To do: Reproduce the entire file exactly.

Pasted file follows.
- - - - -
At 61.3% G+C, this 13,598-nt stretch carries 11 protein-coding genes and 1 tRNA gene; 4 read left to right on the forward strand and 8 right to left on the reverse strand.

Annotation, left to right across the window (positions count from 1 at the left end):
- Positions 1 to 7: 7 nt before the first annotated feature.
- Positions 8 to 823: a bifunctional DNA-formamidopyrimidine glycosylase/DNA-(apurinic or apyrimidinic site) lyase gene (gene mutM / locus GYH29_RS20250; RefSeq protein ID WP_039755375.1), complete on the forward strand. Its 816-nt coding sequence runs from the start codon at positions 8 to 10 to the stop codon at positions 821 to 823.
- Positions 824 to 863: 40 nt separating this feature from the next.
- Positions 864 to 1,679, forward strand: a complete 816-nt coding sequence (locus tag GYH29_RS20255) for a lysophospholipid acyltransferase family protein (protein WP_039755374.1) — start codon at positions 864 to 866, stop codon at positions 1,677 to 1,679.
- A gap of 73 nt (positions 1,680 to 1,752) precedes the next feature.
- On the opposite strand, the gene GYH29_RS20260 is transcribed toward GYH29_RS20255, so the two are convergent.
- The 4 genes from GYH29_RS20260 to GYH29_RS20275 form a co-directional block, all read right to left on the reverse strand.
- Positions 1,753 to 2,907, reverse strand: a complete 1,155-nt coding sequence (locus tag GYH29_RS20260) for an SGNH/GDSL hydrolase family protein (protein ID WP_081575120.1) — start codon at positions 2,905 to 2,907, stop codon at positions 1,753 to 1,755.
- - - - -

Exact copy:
At 61.3% G+C, this 13,598-nt stretch carries 11 protein-coding genes and 1 tRNA gene; 4 read left to right on the forward strand and 8 right to left on the reverse strand.

Annotation, left to right across the window (positions count from 1 at the left end):
- Positions 1 to 7: 7 nt before the first annotated feature.
- Positions 8 to 823: a bifunctional DNA-formamidopyrimidine glycosylase/DNA-(apurinic or apyrimidinic site) lyase gene (gene mutM / locus GYH29_RS20250; RefSeq protein ID WP_039755375.1), complete on the forward strand. Its 816-nt coding sequence runs from the start codon at positions 8 to 10 to the stop codon at positions 821 to 823.
- Positions 824 to 863: 40 nt separating this feature from the next.
- Positions 864 to 1,679, forward strand: a complete 816-nt coding sequence (locus tag GYH29_RS20255) for a lysophospholipid acyltransferase family protein (protein WP_039755374.1) — start codon at positions 864 to 866, stop codon at positions 1,677 to 1,679.
- A gap of 73 nt (positions 1,680 to 1,752) precedes the next feature.
- On the opposite strand, the gene GYH29_RS20260 is transcribed toward GYH29_RS20255, so the two are convergent.
- The 4 genes from GYH29_RS20260 to GYH29_RS20275 form a co-directional block, all read right to left on the reverse strand.
- Positions 1,753 to 2,907, reverse strand: a complete 1,155-nt coding sequence (locus tag GYH29_RS20260) for an SGNH/GDSL hydrolase family protein (protein ID WP_081575120.1) — start codon at positions 2,905 to 2,907, stop codon at positions 1,753 to 1,755.